You could say that Diane Paddison’s path to pro- fessional success began at 5. As a child on her family’s farm in Oregon, she meticulously made boxes to store fruit, operated the cash register at the roadside fruit stand and managed the peach picking crews. She would
later go on to college, become a wife and mother, earn an MBA from Harvard and serve in Chief Operating Officer roles in two Fortune 500 Commercial Real Estate companies. The most important lesson she learned through the process? Is that it’s possible to not com- promise family and faith for professional success. A message she’s eager to share with women who aim to do the same – through her book ‘Work, Love, Pray’ and her work through 4Word, her not for profit organiza- tion, designed to support professional Christian women in achieving their God-given potential without compromising their faith, family and values.
Her new book, a memoir centered around Paddison’s experiences, provides practical advice for single and married Christian professional women, covers a wide-range of topics ranging from work advice about how to trade on your strengths and find compatible work environments, to how to handle the sometimes sensitive situation of a wife earning more than her husband. In ‘Work, Pray, Love,’ Paddison shares heartfelt wisdom, personal experience and professional advice. “My life’s passion really is mentoring young pro- fessional women, she explains, “I know this has been my calling and I believe that God put me in a place to share my experiences by writing this book.” Paddison brings a balanced perspective to her book and candor about the disappointments she’s experienced in her personal and professional life, particularly in going through a divorce and leaving a company because she was asked to move to Denver, when she didn’t feel like the move was in the best interest of her family. “I think a lot of times we as Christians portray our- selves as perfect,” she states. “It really sets us up as being untouchable. When in fact we’re all touchable, we all make mistakes and we’re broken or have been broken at some point in our lives.”
“It was very important that I shared with readers my times of brokenness and trials,” she explains. “As believers, we were promised that in life we will have trials, and I felt strongly that for the reader to understand the realities of life, it was important for me to share those trials and how the obstacles were overcome.” While she encourages women to take charge, to have a career with the integrity and the balance they want, Paddison provides reality checks, especially when it comes to the expectation that work/life balance is a right and that it doesn’t need to be earned. “I tell everyone that you have to build a reputation and earn the respect of your organization… A lot of times that will take a few years,” she explains. “You’ll have to put in some long hours and make some sacrifices.” She adds that as you do, the organization will recognize your strengths and value – and do what it can to keep you. “My previous employer understood that I was going to provide great value and give them the very best,” she said. “And that I needed to be at a place where the company respected the priorities in my life. You have to put in the work first and pay your dues. The reputation that you’ve built will mean something over time and put you in a place to better negotiate your work/life needs.”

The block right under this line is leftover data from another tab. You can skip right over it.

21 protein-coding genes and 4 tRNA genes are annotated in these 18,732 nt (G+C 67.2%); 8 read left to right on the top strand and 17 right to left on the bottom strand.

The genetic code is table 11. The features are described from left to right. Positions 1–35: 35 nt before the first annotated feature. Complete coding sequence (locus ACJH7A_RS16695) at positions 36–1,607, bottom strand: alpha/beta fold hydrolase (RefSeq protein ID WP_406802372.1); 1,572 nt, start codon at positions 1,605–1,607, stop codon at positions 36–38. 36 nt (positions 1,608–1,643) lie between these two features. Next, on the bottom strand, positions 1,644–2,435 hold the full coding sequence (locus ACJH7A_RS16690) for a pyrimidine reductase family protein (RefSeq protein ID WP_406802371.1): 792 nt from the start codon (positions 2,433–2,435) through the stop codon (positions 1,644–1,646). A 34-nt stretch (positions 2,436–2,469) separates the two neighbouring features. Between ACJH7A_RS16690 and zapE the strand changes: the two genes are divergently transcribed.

Work Love Pray also addresses the delicate balance of a Christian woman sharing faith in the workplace while respecting the beliefs of others. Her simple advice: share your faith by your actions. “When it comes to your faith the way you live and behave speaks louder than the words you use and the number of crosses you wear,” she explains, as she references the words of St. Francis of Assisi’s, “preach the gospel at all times—if necessary use words.” She advises Christian professional women be a light just by doing what Jesus would do without saying a word. “I think that really works in the workplace. As you build relationships with others you’ll find others going through something and they will see how you have responded and loved others. They’ll come to you instead of someone else during those times because you have lived your life like Christ.” The struggle for Christian